Bourgogne (also known as Burgundy) is a wine region in eastern France, located south of Paris. The Bourgogne Appellation d’Origine Contrôlée (AOC) is a designation that indicates that a wine has been produced in the Burgundy region and meets certain quality standards. Burgundy is one of the most famous wine regions in the world, known for its complex, age-worthy red and white wines.
The region is divided into four main wine-producing areas: Chablis, Côte de Nuits, Côte de Beaune and Côte Chalonnaise. Chablis produces exclusively white wines made from the Chardonnay grape variety, while the Côte de Nuits, Côte de Beaune, and Côte Chalonnaise produce red wines made from Pinot Noir and white wines made from the Chardonnay grape.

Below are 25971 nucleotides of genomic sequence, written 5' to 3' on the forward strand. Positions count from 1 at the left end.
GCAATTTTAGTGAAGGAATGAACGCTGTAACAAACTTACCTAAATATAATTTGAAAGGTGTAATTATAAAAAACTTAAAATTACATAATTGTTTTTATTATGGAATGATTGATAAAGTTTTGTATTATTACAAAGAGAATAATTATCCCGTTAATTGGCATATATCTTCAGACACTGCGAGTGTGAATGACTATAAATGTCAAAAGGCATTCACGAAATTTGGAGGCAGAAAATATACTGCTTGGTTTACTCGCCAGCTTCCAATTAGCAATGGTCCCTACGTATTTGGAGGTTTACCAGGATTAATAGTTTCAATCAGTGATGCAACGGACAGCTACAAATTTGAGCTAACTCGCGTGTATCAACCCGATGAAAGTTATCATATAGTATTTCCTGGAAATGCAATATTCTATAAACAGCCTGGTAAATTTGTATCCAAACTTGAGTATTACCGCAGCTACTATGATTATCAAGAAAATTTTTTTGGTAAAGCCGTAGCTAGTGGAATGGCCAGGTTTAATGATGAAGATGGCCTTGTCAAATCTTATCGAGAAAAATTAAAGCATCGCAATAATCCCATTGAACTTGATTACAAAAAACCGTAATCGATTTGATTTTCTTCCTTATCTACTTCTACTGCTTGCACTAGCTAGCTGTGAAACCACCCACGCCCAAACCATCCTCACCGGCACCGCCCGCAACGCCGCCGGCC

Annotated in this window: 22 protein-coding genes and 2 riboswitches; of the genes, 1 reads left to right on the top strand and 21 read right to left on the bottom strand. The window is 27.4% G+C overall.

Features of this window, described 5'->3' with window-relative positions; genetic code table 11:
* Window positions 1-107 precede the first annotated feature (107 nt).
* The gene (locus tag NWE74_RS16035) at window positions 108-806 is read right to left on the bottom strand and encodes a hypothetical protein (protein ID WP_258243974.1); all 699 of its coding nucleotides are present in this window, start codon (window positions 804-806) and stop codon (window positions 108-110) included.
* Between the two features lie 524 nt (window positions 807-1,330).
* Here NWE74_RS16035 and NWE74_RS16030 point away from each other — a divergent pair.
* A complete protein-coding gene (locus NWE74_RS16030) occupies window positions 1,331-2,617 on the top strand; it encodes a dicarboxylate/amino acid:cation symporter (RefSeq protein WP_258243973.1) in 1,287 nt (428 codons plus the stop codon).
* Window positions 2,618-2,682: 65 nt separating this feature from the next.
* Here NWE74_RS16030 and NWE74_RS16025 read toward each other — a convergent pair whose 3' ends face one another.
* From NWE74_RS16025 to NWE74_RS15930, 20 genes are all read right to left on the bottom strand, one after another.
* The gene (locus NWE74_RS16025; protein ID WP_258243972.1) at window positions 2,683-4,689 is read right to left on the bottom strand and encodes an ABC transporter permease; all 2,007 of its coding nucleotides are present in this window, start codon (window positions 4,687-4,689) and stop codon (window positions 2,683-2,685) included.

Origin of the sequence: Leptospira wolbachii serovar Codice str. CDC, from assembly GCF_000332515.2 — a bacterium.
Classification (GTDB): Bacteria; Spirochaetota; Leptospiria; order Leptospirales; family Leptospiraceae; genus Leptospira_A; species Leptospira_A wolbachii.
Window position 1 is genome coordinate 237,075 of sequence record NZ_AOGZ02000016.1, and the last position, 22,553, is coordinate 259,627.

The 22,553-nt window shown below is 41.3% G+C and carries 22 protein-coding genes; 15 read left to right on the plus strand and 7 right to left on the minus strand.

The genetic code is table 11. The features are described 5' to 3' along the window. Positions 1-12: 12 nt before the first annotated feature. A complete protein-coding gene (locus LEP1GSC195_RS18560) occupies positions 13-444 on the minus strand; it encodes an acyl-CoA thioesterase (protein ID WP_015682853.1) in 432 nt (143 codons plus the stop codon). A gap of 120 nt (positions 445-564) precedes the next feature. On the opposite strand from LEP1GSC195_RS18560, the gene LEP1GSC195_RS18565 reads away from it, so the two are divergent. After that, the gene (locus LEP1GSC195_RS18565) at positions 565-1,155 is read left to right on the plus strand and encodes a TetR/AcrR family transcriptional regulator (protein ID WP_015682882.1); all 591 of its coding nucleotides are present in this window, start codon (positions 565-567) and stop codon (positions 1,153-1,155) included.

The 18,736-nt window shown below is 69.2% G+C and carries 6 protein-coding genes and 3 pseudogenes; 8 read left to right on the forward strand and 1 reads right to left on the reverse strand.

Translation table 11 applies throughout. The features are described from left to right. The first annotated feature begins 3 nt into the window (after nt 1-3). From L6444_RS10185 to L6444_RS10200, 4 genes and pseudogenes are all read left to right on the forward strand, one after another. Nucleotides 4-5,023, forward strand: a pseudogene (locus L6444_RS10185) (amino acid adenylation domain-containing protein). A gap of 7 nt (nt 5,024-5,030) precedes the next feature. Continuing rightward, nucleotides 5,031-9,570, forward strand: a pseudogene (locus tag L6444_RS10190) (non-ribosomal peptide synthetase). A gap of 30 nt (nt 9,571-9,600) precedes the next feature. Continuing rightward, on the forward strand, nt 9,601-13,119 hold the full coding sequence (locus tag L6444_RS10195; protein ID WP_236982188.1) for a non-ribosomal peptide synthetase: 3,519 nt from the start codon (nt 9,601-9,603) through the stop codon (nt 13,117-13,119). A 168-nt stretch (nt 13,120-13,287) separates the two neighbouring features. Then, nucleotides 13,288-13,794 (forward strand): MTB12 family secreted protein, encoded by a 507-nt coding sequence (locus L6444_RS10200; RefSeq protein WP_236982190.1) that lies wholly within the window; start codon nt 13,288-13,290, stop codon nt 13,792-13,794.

The Burgundy wine region is also known for its intricate classification system, which divides the vineyards into a hierarchy of “appellations” such as Grand Cru, Premier Cru, and Village. These classifications are based on the quality of the vineyard site and the reputation of the producer. Burgundy wines are known for their complexity, elegance, and ability to age well, and command high prices in the global market.